Bob Jane is one of the greats of Australian motor sport.
Jane won four Australian Touring Car Championships (1962, 1963, 1971 & 1972) and he won what is now called the Supercheap Auto Bathurst 1000 on four occasions and all in succession (1961-1964).
Having won the Armstrong 500 at Phillip Island in 1961 and 1962, Jane then won the very first endurance race at Mt Panorama in 1963 and then backed it up the following year.
Jane has been involved in the automotive industry his whole life. He started selling tyres in the early 1960s with South Yarra Car Sales and eventually created Bob Jane T-Marts – the country’s most successful automotive franchise. At its peak Jane was selling over a million tyres per year.
“In my era when I was just 20, 21, owning a car was a rarity and racing a car was a mega rare-rarity,” Bob Jane told Speedcafe.com.
“So I became a car dealer and a mechanic and cars became my life.”
Racing was of interest to Jane early on, he was a champion bicycle rider in the 50s, holding many state records before graduating to four wheels and engines in 1957.
Jane’s first race was at Fisherman’s Bend in Melbourne.
“If you cast your mind back to the 50’s, the only race track in Melbourne was Fisherman’s Bend, which was the government airstrip behind General Motors,” said Jane.
“There was also Phillip Island but there was no Calder and there was no Sandown, there was nothing in Australia.
“Sandown was built in 1963, Calder was built in 1961 and opened in 1962 and Oran Park was opened in 1963.
“But that was okay because it was before my racing really existed in the way that you know it today.”
While Jane is known as a touring car legend, he also raced in the open wheeler Tasman Series.
“I raced open wheelers when I lived at home but it was mainly touring cars,” said Jane.
“In Tasmania I raced a Jaguar down at Longford and won the touring car event down there. That car won me many, many races; in-fact there is a stamp of the Jaguar.
“This was in the very early days of motor sport.”
While Jane enjoyed a lot of success, winning the 1961 and 1962 ‘500s’ at Phillip Island, he also won the very first endurance round at Mt Panorama.
“Winning the bloody race is very hard work,” said Jane.
“It went for over eight and a half hours and we had opposition from the Goeghegan brothers, who had the same car from the Ford Motor Company.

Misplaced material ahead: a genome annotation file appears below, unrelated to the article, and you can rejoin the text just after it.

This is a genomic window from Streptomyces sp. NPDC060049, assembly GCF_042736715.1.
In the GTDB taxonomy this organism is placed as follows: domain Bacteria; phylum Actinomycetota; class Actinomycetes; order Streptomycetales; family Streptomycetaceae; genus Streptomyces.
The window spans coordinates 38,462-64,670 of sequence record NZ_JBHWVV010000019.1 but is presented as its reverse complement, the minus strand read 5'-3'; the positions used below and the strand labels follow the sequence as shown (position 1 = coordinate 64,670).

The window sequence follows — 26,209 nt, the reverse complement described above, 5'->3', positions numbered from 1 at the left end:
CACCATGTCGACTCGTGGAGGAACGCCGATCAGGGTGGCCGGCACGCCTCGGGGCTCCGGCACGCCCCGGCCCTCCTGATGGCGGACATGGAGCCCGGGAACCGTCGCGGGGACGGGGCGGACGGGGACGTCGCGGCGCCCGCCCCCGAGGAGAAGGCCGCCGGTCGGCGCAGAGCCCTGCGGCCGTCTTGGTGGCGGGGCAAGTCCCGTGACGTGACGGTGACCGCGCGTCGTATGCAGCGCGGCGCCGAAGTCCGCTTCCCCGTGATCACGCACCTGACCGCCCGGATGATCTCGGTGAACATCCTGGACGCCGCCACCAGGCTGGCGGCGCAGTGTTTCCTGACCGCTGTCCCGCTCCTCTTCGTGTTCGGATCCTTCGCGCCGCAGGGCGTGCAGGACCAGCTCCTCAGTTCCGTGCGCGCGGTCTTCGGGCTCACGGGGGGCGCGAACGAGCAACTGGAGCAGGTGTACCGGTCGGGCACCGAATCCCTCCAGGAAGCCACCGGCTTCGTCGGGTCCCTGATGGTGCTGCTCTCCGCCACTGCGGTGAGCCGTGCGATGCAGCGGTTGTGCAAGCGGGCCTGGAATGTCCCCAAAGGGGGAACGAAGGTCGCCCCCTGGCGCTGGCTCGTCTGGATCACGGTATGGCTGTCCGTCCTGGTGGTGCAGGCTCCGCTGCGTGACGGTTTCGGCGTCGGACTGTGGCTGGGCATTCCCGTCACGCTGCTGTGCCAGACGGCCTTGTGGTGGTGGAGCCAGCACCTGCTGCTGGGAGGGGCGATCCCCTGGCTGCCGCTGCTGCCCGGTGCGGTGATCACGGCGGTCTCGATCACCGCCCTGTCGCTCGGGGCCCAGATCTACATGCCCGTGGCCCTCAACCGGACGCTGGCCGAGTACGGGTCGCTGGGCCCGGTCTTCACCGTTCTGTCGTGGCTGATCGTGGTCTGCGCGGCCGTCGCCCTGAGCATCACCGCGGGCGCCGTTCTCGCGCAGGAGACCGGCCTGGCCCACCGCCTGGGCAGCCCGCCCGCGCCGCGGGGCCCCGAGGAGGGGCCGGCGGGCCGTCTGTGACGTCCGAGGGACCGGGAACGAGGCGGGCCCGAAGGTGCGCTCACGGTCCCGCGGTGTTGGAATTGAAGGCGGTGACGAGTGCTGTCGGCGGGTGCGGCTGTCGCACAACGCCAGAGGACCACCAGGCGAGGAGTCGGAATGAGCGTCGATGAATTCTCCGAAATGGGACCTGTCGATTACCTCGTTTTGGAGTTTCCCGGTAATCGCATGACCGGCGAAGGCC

“Harry (Firth) and I won fairly easily at the end of the day, but it was a bloody hard race I tell you.”
While racing fans remember the performance at Bathurst almost 50 years ago, Jane has fond memories of his Australian titles.
“1962 and 1963 stand out in those Touring Car Championships,” said Jane.
“They were pretty good for me, in those days there were some bloody good drivers.
“Then of course I got the Camaro in 1971 and 1972 and won the Touring Car Championship again.
“It’s a bit hard to say what your best drive is. I say to my kids, I’ve got three kids, I love them all no more one than the other.”
Having driven against some of the biggest names in Australian motor sport, Jane lists Ian ‘Pete’ Geoghegan as the best he ever drove against.
“Well, he was a fearless driver,” said Jane.
“His cars, in our opinion, were never set up in a conventional way.
“I’ve got pictures of his various cars, in particular the Mustang, and the wheels were going everywhere, but it didn’t matter he was still quick, he was hard to beat.”
As well as being a driver, Jane was also known as the owner of Calder Park Raceway, which he used to stage the Australian Grand Prix.
“If we go back to 1979, the Grand Prix was run at Sandown at 11am in the morning,” said Jane
“We were looking for an event to run and we didn’t know what was going to happen in Formula One.
“The Grand Prix was scheduled for Calder Park in October 1980 and prior to that Alan Jones had won the World Championship in the Williams car and his father Stan was my best mate.